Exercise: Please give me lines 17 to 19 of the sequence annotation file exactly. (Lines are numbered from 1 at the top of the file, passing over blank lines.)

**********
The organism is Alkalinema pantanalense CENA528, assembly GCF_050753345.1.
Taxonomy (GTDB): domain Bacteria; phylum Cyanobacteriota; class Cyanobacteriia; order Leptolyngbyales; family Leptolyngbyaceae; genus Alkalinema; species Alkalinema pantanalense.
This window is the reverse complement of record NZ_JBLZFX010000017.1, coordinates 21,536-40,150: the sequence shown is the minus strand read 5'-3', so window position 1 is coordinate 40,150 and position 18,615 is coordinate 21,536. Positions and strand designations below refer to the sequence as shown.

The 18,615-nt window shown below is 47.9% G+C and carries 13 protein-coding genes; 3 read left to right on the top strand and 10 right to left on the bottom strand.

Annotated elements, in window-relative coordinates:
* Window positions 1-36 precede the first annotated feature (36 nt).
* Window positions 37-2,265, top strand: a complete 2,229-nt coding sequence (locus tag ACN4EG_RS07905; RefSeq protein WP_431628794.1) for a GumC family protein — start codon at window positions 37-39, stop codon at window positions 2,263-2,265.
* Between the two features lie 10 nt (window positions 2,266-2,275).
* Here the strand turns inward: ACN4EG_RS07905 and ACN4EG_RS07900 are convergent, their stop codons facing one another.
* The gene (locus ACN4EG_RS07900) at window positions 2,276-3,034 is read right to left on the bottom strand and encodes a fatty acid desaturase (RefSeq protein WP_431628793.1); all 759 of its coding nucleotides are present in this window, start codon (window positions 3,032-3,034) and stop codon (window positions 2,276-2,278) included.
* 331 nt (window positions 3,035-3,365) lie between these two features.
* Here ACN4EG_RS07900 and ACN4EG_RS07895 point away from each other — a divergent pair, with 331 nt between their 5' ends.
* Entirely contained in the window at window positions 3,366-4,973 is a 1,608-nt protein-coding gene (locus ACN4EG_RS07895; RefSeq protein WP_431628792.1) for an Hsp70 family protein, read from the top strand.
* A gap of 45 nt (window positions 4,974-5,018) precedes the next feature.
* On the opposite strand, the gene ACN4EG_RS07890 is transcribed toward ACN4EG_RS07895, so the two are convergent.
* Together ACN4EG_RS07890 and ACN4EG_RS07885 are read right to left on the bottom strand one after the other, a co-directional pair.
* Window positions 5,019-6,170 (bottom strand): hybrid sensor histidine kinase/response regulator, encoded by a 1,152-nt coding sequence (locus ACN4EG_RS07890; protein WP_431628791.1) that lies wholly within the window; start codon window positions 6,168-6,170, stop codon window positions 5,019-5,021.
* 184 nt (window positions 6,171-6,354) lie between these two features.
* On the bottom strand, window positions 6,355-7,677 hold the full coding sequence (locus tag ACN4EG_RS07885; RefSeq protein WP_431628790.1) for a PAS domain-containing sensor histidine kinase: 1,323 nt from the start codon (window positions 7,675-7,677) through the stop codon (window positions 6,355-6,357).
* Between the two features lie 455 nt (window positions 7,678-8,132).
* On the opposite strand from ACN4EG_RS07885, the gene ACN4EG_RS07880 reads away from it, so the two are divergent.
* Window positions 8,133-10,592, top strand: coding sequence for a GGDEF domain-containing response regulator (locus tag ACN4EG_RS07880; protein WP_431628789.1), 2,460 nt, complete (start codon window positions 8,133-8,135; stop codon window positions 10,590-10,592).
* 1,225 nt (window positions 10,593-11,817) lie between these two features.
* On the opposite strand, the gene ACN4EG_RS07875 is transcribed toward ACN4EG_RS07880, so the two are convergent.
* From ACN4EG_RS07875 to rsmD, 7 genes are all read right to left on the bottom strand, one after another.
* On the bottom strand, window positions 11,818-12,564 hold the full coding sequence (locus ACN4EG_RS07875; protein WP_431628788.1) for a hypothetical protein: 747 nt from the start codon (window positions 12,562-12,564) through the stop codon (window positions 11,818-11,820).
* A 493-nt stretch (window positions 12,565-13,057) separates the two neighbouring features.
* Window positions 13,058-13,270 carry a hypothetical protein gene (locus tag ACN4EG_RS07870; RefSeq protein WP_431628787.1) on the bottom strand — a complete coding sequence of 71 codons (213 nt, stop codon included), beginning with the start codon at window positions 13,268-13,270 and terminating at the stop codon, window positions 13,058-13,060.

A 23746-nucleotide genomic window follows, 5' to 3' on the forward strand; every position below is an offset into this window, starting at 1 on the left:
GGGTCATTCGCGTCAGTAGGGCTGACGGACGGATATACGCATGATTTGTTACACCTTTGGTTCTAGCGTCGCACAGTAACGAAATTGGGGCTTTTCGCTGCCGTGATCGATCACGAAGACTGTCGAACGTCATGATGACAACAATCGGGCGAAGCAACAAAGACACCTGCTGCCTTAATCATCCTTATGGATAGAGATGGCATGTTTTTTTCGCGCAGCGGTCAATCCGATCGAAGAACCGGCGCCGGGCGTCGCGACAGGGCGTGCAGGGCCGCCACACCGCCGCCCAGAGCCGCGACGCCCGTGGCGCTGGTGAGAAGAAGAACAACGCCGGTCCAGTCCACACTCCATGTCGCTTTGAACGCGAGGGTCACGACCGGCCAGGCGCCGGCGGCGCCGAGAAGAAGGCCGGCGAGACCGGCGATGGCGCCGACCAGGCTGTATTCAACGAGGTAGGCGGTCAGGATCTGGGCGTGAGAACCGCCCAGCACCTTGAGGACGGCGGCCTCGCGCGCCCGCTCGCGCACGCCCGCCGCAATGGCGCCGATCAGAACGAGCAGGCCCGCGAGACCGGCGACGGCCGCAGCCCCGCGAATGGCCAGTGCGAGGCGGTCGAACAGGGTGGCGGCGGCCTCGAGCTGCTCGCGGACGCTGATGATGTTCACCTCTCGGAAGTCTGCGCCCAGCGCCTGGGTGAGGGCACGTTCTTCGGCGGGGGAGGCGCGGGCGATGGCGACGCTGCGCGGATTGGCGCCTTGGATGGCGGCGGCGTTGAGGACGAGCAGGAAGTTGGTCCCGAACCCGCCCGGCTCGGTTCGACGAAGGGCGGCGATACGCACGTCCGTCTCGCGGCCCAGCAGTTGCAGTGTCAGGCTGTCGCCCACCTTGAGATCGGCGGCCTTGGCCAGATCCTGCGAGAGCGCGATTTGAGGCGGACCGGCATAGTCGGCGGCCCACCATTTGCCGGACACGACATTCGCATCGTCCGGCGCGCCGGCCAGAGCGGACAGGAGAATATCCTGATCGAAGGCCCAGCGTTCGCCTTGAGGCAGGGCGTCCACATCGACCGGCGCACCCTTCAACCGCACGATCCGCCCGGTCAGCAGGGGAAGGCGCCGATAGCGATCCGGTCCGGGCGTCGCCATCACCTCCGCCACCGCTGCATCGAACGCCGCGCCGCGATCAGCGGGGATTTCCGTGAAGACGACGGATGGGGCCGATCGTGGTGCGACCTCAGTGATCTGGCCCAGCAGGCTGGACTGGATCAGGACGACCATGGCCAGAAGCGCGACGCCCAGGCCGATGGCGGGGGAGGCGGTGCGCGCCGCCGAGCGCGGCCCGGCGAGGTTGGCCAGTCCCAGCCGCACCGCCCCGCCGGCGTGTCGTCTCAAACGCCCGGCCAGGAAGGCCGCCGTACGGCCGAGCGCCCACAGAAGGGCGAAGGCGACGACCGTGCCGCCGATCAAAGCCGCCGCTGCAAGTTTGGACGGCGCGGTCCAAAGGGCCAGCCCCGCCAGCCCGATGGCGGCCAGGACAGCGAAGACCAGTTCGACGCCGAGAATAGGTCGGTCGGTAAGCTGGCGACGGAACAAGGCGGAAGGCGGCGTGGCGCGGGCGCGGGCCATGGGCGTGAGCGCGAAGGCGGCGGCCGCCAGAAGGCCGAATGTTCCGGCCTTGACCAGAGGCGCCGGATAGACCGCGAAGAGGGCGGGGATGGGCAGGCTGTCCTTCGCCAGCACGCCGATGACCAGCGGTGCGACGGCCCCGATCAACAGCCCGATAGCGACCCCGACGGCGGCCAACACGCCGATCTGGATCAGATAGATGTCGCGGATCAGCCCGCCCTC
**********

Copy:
* Window positions 5,019-6,170 (bottom strand): hybrid sensor histidine kinase/response regulator, encoded by a 1,152-nt coding sequence (locus ACN4EG_RS07890; protein WP_431628791.1) that lies wholly within the window; start codon window positions 6,168-6,170, stop codon window positions 5,019-5,021.
* 184 nt (window positions 6,171-6,354) lie between these two features.
* On the bottom strand, window positions 6,355-7,677 hold the full coding sequence (locus tag ACN4EG_RS07885; RefSeq protein WP_431628790.1) for a PAS domain-containing sensor histidine kinase: 1,323 nt from the start codon (window positions 7,675-7,677) through the stop codon (window positions 6,355-6,357).